Onto other bumps and hiccups. The girls went to a fun day at a local church (where they met up with their friends). It's a large, well organized, friendly church, but walking away leaving them in a sea of strangers was hard for all three of us. We were nervous. I think the day, on balance, went very well for them. Their friends ended up getting into the same classrooms with them, which helped, but Lily, who is almost always grinning and happy (or the opposite) was unusually pensive when I got her. And both girls, when I asked what they'd learned that day, immediately offered, in tandem, that the punishment for sin is death, with Lily offering that it's a sin to disobey parents. I'm absolutely certain that this was not the takeaway message the church was trying to offer, and it took some prying to get the girls to admit that Jesus had been mentioned, but what they took away from the lessons was about sin, punishment, and death. Hyperliteral kids and Old Testament teachings are perhaps not a good mix. I suspect the pensiveness was Lily trying to work out what that all meant, and she managed to right herself after an extended talk with her grandma and me. But still. Hiccup. However, the bigger picture and takeaway should be that they entered a brand new place, teaming with hundreds and hundreds of kids, and they navigated it successfully with no special supports. Big deal, despite the hiccup. Plus, what a great way to ultimately learn that a hiccup does not have to mean a ruined day and that sometimes the message we take away was not the one intended.
Friday, I treated the three kids to lunch at Golden Corral, thinking, on the spot, that the buffet style eating, the busy atmosphere and the lunchtime crowds would be comfort zone-expanding at the least.
Rosie's got big-time issues with choice making and here we inundated her with countless choices. She chose on her own the lasagna. But that's pretty much all she chose. She didn't want anything else on her plate. She accepted the roll, though, and then was able to handle dessert choices. Yay, Rosie!
Lily, bless her heart, in taking her own plate back to our table so she could come back and help with Rosie's, managed to get hit by a service person with a bunch of trays, hurting her hand. She cried, but she accepted ice and the woman's sincere apologies. She recovered from that, managed to eat more than the rest of us and was back to smiling by the time we were done eating.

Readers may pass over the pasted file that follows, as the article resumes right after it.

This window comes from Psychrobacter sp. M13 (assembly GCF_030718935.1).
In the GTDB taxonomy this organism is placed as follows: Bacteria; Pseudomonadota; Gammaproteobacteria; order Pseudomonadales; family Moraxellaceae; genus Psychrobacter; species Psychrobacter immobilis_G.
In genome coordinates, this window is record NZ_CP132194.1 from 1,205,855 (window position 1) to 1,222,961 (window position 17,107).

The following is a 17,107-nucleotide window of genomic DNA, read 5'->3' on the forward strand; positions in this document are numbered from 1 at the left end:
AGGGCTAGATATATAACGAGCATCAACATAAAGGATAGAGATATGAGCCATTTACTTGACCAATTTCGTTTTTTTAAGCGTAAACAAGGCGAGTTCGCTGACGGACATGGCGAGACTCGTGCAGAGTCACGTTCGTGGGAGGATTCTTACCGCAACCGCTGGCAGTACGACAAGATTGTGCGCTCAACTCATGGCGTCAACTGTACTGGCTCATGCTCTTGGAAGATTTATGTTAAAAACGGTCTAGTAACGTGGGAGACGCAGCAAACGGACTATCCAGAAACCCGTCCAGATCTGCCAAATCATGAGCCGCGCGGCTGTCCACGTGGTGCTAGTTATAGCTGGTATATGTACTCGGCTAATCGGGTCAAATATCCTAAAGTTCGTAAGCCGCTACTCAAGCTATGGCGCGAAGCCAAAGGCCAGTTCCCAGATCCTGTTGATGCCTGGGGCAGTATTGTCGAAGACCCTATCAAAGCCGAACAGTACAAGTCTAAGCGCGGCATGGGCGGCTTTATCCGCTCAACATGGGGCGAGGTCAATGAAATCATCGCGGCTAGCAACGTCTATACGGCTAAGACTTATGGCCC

Bobby, well, he was a man on a mission, and helped himself to food with no assistance, no hesitation, and then helped his sisters get their desserts. And then helped finish eating them.
We had one other small hiccup when our service person, in cleaning up the table, managed to spill the glasses of ice left after we'd slurped our diet sodas down, all over the table and to varying degrees, us. Another lesson in how not to overreact for all of us. The girls immediately offered to her that this happened at home all the time. Hiccup escalating into major meltdowns averted.
Much of our parenting, whether we have special needs children or those with just the fair share of issues, is about teaching our children how to cope with hiccups, or hassles, as they're termed in psychology: those minor upsets that momentarily throw our day out of whack. It's our job to teach them that a zit doesn't mean the end of the world, or a bad hair day doesn't spell doom. And for our children with special needs, the demands are higher, as their hassles are rarely just zits or bad hair days. It's our job to arm our children with the tools to appraise those hassles as just that: momentary blips that do not have to ruin our day.
We've had our share of hassles and we've certainly had our share of major, life-altering events. Each of them is a learning opportunity and a chance for growth. Adaptive coping in the face of adversity is about weathering these events emotionally intact. We can't get through life unscathed, but we can make a conscious choice to learn from those events and grow. We can create our own self-fulfilling prophecies that we can handle it, that we are up to the challenges we face. The greatest gift we can give our kids is adaptive coping, but we can't offer them that gift if we don't have it ourselves.
Too many of our parents in our special needs communities need help, need information, need support that they too can cope adaptively, that they are up to the challenges, and that they can survive the hiccups and the bumps that life throws at us.
We need to do better as a community in offering the support, the tips, and the tools so that all families have the opportunity to weather the hassles and the upheavals and come out the other side intact.